A "Robotic Honeycomb" Can Monitor Beehives Like Never Before — and Even Offer "Life Support"

As well as providing new insight into hive behavior, this robo-comb allowed researchers to save a colony from collapse in the winter.

Researchers from the École Polytechnique Fédérale de Lausanne (EPFL) and the University of Graz have developed a "robotic honeycomb" that, they say, can help provide a "life support" system to prevent thermal collapse of a bee colony as well as provide round-the-clock monitoring.

"Many rules of bee society – from collective and individual interactions to raising a healthy brood – are regulated by temperature, so we leveraged that for this study," explains first author Rafael Barmak of the team's work "The thermal sensors create a snapshot of the bees’ collective behavior, while the actuators allow us to influence their movement by modulating thermal fields."

The honeycomb itself is a smart system driven by an STMicro STM32F405 microcontroller running the ChibiOS real-time operating system (RTOS) and connected to a matrix of 64 Texas Instruments TMP117 temperature sensors, sized to fit within the hexagonal combs. Using this, the team is able to closely monitor the temperature of bees across the surface of the comb — providing more detailed information than previously possible — while also offering the possibility of direct interaction with the insects.

"Previous studies on the thermal behavior of honeybees in winter have relied on observing the bees or manipulating the outside temperature," adds co-author Martin Stefanec of the benefits to the smart honeycomb system. "Our robotic system enables us to change the temperature from within the cluster, emulating the heating behavior of core bees there, and allowing us to study how the winter cluster actively regulates its temperature."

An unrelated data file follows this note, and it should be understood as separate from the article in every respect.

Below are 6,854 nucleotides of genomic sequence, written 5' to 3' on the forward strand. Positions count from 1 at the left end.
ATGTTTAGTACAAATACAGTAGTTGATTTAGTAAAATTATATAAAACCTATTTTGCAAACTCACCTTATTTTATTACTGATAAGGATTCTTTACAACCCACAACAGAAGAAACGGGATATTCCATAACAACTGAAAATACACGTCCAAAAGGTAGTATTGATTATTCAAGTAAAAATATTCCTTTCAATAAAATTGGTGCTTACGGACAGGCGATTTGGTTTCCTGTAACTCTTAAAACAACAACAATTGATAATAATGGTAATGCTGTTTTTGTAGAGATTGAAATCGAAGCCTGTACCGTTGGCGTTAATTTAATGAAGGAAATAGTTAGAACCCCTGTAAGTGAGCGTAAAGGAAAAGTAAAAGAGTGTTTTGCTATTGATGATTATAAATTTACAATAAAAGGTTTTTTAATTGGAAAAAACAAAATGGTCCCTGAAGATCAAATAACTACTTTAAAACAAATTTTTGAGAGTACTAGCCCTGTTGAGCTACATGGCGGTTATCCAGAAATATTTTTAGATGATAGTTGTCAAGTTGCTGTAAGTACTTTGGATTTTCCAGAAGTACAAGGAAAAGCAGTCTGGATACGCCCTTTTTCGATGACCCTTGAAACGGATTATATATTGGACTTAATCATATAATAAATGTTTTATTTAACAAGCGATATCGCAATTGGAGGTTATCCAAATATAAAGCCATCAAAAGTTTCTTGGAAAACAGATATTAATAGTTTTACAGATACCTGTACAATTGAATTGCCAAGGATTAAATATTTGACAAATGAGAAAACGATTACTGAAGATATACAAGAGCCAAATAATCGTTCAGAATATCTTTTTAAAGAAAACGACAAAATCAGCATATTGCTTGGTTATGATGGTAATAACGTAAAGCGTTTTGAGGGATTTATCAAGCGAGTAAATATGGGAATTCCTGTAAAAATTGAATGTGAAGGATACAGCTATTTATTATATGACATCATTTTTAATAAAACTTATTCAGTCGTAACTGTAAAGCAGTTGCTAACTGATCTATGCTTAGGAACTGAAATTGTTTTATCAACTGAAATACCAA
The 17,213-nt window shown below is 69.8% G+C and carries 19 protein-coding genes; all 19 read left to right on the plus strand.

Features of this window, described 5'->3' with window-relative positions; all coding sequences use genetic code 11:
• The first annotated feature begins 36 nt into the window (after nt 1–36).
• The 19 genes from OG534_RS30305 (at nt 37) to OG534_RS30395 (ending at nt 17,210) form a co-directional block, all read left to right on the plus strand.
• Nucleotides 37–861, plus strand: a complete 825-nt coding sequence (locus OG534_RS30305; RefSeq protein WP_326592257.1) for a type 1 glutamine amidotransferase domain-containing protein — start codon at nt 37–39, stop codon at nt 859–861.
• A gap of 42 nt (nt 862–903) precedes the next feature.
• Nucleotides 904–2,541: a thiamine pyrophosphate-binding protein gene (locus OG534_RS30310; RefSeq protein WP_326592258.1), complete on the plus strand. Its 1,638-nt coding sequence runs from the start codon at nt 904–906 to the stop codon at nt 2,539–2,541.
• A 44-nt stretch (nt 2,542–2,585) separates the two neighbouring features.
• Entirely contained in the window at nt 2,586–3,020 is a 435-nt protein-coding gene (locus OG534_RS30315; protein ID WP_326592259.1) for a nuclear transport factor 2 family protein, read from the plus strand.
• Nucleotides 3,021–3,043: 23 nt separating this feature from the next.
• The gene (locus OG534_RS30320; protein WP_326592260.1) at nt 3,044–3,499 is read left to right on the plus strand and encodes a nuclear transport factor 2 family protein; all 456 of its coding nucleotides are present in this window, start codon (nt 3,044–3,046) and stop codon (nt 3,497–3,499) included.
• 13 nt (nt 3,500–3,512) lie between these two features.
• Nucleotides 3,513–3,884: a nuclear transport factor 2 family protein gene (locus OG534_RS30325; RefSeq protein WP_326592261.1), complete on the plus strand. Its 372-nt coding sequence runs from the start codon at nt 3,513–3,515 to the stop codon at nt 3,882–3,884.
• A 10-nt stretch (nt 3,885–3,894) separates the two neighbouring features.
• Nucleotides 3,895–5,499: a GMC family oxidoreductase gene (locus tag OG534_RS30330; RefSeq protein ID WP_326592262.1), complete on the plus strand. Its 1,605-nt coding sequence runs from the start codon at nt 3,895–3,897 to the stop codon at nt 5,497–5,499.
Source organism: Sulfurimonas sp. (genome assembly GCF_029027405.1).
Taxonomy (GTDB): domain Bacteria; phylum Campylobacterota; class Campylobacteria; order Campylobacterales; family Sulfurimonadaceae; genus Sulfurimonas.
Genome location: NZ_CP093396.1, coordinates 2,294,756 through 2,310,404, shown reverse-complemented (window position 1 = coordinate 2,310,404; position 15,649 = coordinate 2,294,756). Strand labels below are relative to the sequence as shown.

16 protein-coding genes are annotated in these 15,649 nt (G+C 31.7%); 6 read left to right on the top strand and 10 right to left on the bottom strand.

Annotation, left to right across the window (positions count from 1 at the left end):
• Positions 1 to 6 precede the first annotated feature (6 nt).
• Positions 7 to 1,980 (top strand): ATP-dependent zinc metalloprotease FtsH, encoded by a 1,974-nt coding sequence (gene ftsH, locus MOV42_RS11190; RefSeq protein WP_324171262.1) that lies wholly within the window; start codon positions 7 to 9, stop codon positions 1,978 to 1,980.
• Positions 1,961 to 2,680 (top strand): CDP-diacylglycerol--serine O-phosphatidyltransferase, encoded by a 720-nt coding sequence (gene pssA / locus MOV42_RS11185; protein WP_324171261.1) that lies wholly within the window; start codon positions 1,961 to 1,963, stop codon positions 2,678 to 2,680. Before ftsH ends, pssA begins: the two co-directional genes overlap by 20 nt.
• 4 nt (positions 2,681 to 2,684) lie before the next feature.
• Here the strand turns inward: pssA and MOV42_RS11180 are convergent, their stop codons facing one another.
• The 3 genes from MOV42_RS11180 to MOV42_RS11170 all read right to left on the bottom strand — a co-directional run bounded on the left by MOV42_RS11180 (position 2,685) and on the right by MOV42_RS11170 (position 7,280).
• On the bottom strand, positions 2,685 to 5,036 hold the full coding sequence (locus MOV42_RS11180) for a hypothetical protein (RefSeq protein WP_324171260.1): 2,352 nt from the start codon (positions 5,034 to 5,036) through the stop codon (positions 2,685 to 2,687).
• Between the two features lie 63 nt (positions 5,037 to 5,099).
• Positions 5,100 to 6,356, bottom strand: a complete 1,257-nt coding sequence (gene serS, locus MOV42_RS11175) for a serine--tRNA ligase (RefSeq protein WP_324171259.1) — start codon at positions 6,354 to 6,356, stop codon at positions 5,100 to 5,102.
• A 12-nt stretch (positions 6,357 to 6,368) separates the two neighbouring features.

The temperature-changing system is based on a two-by-five array of simple copper thermal actuators capable of pushing a total of 158W of heat into the honeycomb. Using this, the team was able to "steer" the bees to particular sides of the honeycomb — and to trigger the heating system when the sensors detected a potential colony collapse.

"In a perturbation experiment, we demonstrated that the robotic device systematically controlled the location of the winter cluster," the team writes. "Moreover, through the sensor array, we detected the thermal collapse of a weakened colony that fell into a chill-coma state, and using thermal actuators, we were able to 'resuscitate' the colony out of this unviable state, consequently extending its life. In another perturbation experiment, the robotic system autonomously measured colony reorganizations and reacted by generating new thermal stimuli to repeatedly reposition the cluster, thereby demonstrating a closed-loop animal-robot interaction."

This isn't the first time beekeepers have turned to technology to give bees a boost. Late last year a team from University of Graz, Czech Technical University, and the Middle East Technical University published a paper on "ecosystem hacking" which proposed the use of AI-assisted robotics installed into hives. Back in 2021, meanwhile, researchers from the University of Maine showcased Janus, a beehive monitoring system based on vibration and radar sensors.

The researchers' work is available in the journal Science Robotics under open-access terms.

Main article image courtesy of MOBOTS/EPFL/Hiveopolis.

Gareth Halfacree
Freelance journalist, technical author, hacker, tinkerer, erstwhile sysadmin. For hire: freelance@halfacree.co.uk.
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